Threshold To History

An intricately carved 11th-century door highlights YU exhibit exploring the daily life of medieval Jews in Egypt.

Culture Editor
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We know when the walnut tree used to build the wooden ark for the Ben Ezra synagogue in Cairo was cut down. Through carbon tracing, researchers have determined the date sometime after 1043. And researchers have also shown that the ark was first used in the 1080s and restored and redecorated over time. What remains a mystery is how this medieval carved door ended up in storeroom of a Fort Lauderdale auction house in the late 20th century.

A Mishneh Torah from Moses Maimonides, from the late 12th century. Photo courtesy Jewish Theological Seminary

Chagall’s Darker Side

Contemplating the iconic painter’s ‘displaced’ years, when his central metaphor was the crucifixion.

Jewish Week Book Critic
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For many, Marc Chagall’s paintings are easy to love. His vibrantly colored landscapes are dreamscapes full of life and longing, with many motifs drawn from his observant home in the Russian town of Vitebsk. 

“Persecution,” collection Herta and Paul Amir, Beverly Hills, California. © 2013 Artists Rights Society

A Family Of ‘Mayflower Wannabes’

In ‘Kinderhood Revisited,’ Elaine Reichek explores American Jewish assimilation.

Special To The Jewish Week
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When Susan Goodman, a Jewish Museum curator, paid a visit to Elaine Reichek’s studio in 1992 and asked, “Done anything Jewish?” Reichek filed the question away.

A sampler of the past: Sayings of Elaine Reichek’s family illustrate her exhibit at The Jewish Museum.

Letters On Fire

‘Artists Explore Sacred Hebrew Texts’ through found objects, micrography, woodcuts and more at Museum of Biblical Art.

Jewish Week Book Critic
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The Torah is full of holy fire, according to Midrash Tanhuma, which goes on to say that the text was written with black fire upon white fire.

A detail from Mark Podwal’s “Ezekiel’s Vision” (“The city has fallen”). Courtesy of Mark Podwal

Word And Image

The medium-rich work of Jack Goldstein.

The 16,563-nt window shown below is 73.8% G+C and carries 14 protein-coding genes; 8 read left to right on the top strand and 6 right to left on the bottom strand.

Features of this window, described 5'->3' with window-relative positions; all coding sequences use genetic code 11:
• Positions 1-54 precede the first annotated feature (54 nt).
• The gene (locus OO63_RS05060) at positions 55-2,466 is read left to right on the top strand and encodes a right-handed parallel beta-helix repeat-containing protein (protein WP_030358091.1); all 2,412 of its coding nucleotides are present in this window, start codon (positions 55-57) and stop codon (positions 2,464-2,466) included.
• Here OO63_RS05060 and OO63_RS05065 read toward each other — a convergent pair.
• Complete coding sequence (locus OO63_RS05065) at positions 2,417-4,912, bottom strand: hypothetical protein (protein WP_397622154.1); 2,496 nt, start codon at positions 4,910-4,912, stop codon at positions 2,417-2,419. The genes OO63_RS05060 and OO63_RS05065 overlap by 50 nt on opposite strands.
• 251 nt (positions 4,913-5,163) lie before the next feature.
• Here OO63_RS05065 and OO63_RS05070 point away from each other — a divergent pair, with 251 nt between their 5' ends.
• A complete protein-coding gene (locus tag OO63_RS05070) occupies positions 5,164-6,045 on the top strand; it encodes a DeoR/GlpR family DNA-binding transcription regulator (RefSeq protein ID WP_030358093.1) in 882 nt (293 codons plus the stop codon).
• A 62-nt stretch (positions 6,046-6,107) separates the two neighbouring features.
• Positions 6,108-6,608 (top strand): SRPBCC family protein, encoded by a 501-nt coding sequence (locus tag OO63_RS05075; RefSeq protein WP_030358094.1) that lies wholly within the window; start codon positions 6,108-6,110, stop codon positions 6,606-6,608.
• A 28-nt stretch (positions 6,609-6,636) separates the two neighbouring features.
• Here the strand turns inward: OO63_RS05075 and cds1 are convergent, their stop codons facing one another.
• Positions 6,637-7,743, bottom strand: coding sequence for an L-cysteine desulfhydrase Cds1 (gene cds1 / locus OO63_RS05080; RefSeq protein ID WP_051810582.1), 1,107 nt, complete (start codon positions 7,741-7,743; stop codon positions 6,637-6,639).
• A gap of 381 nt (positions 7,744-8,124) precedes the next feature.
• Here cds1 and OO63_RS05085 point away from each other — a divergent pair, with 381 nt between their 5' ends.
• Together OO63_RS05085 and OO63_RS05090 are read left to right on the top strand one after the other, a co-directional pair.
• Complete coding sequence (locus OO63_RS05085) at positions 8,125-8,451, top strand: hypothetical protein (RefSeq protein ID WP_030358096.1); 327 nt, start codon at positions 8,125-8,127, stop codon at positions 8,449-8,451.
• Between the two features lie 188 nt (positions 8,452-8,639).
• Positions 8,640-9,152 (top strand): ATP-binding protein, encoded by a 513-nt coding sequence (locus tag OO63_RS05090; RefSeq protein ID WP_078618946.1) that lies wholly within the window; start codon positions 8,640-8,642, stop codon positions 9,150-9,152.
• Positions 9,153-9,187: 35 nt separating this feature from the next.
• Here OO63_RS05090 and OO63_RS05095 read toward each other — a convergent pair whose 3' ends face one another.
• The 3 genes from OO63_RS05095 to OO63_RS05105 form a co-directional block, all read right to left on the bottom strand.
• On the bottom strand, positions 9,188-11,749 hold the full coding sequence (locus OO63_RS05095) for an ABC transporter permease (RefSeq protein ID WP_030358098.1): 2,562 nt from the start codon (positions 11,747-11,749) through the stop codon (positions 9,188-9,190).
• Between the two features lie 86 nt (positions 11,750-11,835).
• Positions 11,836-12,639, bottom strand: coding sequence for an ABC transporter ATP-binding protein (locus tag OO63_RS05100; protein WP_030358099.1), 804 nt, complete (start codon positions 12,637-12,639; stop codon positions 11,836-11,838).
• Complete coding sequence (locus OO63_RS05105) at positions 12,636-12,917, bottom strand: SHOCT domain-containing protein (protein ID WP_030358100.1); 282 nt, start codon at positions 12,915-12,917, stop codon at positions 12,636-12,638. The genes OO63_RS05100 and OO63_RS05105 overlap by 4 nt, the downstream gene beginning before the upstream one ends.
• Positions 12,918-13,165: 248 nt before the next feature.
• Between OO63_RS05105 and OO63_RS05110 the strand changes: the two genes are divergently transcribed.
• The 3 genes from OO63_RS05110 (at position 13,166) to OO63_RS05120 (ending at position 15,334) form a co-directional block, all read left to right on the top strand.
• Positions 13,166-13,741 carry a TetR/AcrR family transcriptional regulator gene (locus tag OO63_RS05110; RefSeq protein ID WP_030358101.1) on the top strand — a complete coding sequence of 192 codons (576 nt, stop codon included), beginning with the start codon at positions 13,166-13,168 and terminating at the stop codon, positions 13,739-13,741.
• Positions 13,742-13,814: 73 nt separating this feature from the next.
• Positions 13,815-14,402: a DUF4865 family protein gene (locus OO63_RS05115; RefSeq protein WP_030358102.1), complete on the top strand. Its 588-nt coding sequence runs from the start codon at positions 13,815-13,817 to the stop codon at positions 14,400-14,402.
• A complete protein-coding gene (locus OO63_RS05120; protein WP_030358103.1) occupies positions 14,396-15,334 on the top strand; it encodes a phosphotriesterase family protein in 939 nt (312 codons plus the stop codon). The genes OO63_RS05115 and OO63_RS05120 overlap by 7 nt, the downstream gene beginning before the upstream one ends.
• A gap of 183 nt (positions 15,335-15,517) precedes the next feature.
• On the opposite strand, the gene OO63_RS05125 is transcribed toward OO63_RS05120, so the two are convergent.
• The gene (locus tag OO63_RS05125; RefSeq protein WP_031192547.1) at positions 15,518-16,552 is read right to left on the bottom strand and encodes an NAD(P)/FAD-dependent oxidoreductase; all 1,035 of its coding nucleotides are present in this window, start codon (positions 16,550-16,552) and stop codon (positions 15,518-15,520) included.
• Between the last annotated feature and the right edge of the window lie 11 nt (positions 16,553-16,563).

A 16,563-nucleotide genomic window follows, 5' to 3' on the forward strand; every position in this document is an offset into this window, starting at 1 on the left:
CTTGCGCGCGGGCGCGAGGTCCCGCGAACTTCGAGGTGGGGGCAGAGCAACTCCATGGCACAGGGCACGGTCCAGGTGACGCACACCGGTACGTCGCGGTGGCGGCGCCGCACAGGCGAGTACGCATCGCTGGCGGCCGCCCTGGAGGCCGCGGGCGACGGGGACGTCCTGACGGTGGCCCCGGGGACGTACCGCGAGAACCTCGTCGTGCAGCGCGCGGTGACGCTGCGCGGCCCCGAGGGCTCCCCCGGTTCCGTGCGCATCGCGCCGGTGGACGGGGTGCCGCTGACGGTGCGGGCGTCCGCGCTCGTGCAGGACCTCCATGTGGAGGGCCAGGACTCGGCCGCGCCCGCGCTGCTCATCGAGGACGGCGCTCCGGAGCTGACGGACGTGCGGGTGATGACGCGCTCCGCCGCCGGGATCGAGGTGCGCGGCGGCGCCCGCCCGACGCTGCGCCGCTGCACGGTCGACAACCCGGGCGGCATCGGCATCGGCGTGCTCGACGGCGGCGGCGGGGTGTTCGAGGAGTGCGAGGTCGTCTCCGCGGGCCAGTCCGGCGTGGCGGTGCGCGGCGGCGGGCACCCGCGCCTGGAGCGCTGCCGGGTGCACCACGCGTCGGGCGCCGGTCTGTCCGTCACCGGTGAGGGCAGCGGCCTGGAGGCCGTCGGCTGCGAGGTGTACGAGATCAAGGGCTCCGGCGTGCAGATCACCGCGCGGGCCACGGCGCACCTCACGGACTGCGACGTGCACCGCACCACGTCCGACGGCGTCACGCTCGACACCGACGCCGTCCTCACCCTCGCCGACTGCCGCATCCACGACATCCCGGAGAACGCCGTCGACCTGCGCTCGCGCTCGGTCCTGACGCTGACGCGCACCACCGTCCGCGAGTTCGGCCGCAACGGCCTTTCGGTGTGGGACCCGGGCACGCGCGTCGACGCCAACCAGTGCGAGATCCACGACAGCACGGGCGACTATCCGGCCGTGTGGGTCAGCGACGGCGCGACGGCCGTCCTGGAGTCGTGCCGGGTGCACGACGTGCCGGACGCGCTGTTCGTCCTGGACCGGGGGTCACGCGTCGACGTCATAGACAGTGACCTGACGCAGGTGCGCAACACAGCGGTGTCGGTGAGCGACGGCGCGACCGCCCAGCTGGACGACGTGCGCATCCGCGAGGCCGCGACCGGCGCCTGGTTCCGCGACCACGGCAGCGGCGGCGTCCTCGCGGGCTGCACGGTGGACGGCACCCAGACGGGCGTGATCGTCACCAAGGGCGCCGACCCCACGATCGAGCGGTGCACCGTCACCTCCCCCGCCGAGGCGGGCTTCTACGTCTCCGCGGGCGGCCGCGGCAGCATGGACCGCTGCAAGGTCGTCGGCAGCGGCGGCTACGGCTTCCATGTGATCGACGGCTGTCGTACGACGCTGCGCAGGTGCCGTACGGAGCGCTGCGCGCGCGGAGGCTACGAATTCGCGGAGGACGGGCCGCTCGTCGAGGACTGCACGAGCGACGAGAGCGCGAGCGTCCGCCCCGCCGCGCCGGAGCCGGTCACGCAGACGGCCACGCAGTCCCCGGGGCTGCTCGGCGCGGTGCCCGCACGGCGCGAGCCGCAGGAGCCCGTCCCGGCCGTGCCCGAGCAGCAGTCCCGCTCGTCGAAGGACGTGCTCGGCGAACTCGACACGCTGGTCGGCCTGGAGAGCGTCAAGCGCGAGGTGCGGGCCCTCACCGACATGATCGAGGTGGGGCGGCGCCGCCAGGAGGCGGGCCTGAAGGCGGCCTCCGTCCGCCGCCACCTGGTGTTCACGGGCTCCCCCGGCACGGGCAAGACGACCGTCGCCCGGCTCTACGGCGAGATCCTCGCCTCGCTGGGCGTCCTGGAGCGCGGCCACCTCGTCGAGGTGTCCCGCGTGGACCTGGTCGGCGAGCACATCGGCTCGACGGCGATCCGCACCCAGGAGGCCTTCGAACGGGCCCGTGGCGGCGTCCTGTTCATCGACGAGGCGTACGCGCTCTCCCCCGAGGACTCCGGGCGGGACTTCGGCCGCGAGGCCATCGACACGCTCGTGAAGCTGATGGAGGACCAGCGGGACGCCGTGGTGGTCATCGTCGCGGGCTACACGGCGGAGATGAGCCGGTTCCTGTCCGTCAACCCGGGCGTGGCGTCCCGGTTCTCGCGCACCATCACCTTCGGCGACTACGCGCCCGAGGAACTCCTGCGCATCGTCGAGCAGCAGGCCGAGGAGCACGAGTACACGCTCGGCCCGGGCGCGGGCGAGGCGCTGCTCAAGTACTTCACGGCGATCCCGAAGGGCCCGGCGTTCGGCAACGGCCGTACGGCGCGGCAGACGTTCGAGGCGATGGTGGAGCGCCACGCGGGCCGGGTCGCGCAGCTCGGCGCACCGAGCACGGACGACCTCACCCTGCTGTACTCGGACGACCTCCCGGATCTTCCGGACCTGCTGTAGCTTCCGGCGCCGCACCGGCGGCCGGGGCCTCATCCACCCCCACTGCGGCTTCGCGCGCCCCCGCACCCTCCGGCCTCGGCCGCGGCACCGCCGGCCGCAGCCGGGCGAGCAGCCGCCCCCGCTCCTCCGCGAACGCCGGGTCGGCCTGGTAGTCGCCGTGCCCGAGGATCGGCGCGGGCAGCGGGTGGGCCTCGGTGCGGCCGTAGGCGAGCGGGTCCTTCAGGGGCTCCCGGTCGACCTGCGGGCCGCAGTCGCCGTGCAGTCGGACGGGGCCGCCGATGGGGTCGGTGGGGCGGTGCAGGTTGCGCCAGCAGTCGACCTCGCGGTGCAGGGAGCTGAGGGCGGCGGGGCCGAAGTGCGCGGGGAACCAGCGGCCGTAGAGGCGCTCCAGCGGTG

Jewish Week Book Critic
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Artist Jack Goldstein rarely signed his work. When asked about this, he said that his name is a reproduction of a reproduction — “If you look in the telephone book, there must be ten thousand Jack Goldsteins.”

“Metro-Goldwyn-Mayer,” 1975. Color sound film, 3 min.

Through Art, The Haze Of Dementia Lifts

Unique museum program provides encounter with beauty for those suffering from memory disorders.

Jewish Week Book Critic
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On a recent Wednesday afternoon, The Jewish Museum was closed to the public. But a group of visitors to the second floor was looking closely at the art and installations, discussing the artist’s background and approach and commenting on what they saw and felt, sometimes expressing very strong opinions.

Jewish Museum educator leads group through galleries. Michael Datikash

Object Lessons

Artist Barbara Bloom rummages through The Jewish Museum’s vast collection and teases out new meanings from her playful pairings.

Jewish Week Book Critic

At most museums, the bulk of the collection is not on the walls or in display cases, but carefully catalogued and stored, out of sight. At The Jewish Museum, artist Barbara Bloom was extended a dream invitation: to peruse their collection of 25,000 works of ceremonial and fine art, and to configure an altogether new display.

Barbara Bloom’s juxtapositions are, she says, “placeholders for thoughts.” Christine McMonagle

Giving The Familiar A New Look

JTS’ ‘Visualizing the Text’ show brings artwork into the building ‘in a way it hasn’t been before.’

Jewish Week Book Critic

In the entrance hallway of the Jewish Theological Seminary, Ben Rubin’s new video installation projects light onto Broadway and into the lobby and adjacent courtyard. Suspended from the high ceiling, the screen carries a series of 5,378 colored images, each inspired by a page of the Talmud.

Part of Danielle Durchslag’s photo installation. Rachel Kanter’s textile designs.

The War That Made The Jews Americans

‘Jews and the Civil War’ show at the Center for Jewish History.

Jewish Week Book Critic

In April 1850, Peter Still, a slave, purchased his freedom from Joseph Friedman, a sympathetic Jewish businessman in Tuscumbia, Ala.

War in the family: Brothers Edward Jonas, a Union soldier, and Charles H. Jonas, who fought for the Confederacy.

In Search Of Proust’s Jewish Themes

The Dreyfus Affair, assimilation and anti-Semitism at the Morgan.

Special To The Jewish Week

In his writing, he exposed the rampant anti-Jewish currents in the Parisian society of his era.

Pages from one of Proust’s notebooks on display at Morgan show. BnF, Dist. RMN-Grand Palais/Art Resource, NY
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